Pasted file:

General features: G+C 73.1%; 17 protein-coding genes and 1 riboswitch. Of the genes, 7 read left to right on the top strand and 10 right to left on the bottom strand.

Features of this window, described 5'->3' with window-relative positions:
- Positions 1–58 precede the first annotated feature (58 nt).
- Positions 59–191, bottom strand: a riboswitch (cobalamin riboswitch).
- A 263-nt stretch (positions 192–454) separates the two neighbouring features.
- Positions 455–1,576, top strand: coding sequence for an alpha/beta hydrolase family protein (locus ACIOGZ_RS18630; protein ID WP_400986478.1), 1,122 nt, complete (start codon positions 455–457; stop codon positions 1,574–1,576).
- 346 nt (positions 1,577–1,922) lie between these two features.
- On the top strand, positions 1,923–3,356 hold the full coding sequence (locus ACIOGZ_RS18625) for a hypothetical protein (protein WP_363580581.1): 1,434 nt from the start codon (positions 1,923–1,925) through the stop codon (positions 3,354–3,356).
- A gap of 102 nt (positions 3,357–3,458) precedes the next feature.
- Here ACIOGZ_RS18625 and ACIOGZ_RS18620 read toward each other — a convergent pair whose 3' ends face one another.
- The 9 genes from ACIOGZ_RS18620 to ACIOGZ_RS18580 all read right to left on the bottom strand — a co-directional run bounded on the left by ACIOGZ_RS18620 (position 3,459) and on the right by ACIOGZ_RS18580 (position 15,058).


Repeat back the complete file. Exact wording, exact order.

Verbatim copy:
General features: G+C 73.1%; 17 protein-coding genes and 1 riboswitch. Of the genes, 7 read left to right on the top strand and 10 right to left on the bottom strand.

Features of this window, described 5'->3' with window-relative positions:
- Positions 1–58 precede the first annotated feature (58 nt).
- Positions 59–191, bottom strand: a riboswitch (cobalamin riboswitch).
- A 263-nt stretch (positions 192–454) separates the two neighbouring features.
- Positions 455–1,576, top strand: coding sequence for an alpha/beta hydrolase family protein (locus ACIOGZ_RS18630; protein ID WP_400986478.1), 1,122 nt, complete (start codon positions 455–457; stop codon positions 1,574–1,576).
- 346 nt (positions 1,577–1,922) lie between these two features.
- On the top strand, positions 1,923–3,356 hold the full coding sequence (locus ACIOGZ_RS18625) for a hypothetical protein (protein WP_363580581.1): 1,434 nt from the start codon (positions 1,923–1,925) through the stop codon (positions 3,354–3,356).
- A gap of 102 nt (positions 3,357–3,458) precedes the next feature.
- Here ACIOGZ_RS18625 and ACIOGZ_RS18620 read toward each other — a convergent pair whose 3' ends face one another.
- The 9 genes from ACIOGZ_RS18620 to ACIOGZ_RS18580 all read right to left on the bottom strand — a co-directional run bounded on the left by ACIOGZ_RS18620 (position 3,459) and on the right by ACIOGZ_RS18580 (position 15,058).